327. The Right of Petition.--One of the most sacred rights of freemen is the right to petition for redress of grievances. In the old colonial days the British Parliament had refused even to listen to petitions presented by the colonists. But the First Amendment to the Constitution forbade Congress to make any law to prevent citizens of the United States from petitioning. John Quincy Adams, once President, was now a member of the House of Representatives. In 1836 he presented petition after petition, praying Congress to forbid slavery in the District of Columbia. Southerners, like Calhoun, thought these petitions were insulting to Southern slaveholders. Congress could not prevent the antislavery people petitioning. They could prevent the petitions being read when presented. This they did by passing "gag-resolutions." Adams protested against these resolutions as an infringement on the rights of his constituents. But the resolutions were passed. Petitions now came pouring into Congress. Adams even presented one from some negro slaves.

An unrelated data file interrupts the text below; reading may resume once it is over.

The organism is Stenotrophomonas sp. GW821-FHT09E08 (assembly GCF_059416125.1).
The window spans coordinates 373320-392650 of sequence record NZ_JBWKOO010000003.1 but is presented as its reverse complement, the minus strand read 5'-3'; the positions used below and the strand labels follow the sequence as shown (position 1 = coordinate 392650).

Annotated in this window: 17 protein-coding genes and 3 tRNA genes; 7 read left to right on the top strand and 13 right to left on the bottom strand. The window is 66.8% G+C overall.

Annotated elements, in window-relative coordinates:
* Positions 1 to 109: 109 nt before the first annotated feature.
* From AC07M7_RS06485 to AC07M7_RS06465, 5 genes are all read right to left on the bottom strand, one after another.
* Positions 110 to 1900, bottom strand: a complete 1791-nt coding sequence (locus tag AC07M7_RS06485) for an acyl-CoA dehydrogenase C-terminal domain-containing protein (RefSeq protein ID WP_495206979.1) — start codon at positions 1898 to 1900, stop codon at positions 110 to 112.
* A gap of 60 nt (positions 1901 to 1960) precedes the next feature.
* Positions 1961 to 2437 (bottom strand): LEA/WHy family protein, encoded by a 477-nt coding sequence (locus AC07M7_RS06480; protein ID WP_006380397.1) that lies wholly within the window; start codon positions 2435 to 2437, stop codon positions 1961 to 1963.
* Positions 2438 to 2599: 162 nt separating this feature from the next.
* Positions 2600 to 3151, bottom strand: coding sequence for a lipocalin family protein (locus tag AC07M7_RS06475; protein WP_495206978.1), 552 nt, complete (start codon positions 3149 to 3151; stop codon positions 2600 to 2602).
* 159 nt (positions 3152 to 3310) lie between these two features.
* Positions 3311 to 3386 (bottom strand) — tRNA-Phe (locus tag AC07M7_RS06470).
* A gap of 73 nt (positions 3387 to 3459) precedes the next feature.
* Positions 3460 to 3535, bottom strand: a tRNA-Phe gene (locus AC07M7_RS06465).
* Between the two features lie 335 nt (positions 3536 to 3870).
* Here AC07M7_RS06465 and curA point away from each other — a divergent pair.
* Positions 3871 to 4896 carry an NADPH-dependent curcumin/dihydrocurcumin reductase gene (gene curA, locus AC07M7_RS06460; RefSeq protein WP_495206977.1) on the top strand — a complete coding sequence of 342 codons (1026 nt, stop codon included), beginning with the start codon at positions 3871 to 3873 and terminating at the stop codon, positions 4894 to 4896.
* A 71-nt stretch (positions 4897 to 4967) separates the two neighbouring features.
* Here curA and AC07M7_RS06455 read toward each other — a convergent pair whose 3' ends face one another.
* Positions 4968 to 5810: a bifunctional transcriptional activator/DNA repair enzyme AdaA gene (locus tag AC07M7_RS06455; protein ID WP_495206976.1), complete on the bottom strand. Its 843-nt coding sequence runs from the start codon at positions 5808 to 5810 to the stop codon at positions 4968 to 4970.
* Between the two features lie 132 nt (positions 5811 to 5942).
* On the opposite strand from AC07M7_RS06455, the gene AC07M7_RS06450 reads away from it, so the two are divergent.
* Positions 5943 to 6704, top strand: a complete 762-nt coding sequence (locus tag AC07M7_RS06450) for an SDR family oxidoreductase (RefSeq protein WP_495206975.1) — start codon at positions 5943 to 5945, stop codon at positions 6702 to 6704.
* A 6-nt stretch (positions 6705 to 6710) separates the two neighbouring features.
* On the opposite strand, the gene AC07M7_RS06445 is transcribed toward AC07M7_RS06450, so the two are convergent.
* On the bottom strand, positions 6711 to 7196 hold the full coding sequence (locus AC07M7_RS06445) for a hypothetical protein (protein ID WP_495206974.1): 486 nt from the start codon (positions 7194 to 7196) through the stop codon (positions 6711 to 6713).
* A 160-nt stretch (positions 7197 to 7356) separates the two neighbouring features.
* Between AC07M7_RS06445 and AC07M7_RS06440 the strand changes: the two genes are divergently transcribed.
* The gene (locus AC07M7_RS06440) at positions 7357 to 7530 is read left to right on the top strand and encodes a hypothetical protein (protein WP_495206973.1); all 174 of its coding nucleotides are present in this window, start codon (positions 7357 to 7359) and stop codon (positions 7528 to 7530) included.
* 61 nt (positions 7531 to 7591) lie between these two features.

Growth of antislavery feeling in the North.

328. Change in Northern Sentiment.--All these happenings brought about a great change of sentiment in the North. Many people, who cared little about negro slaves, cared a great deal about the freedom of the press and the right of petition. Many of these did not sympathize with the abolitionists, but they wished that some limit might be set to the extension of slavery. At the same time the Southerners were uniting to resist all attempts to interfere with slavery. They were even determined to add new slave territory to the United States.



The Mexican Republic, 1821.
Texas secedes from Mexico, 1836, McMaster, 320-322; Hero Tales, 173-181.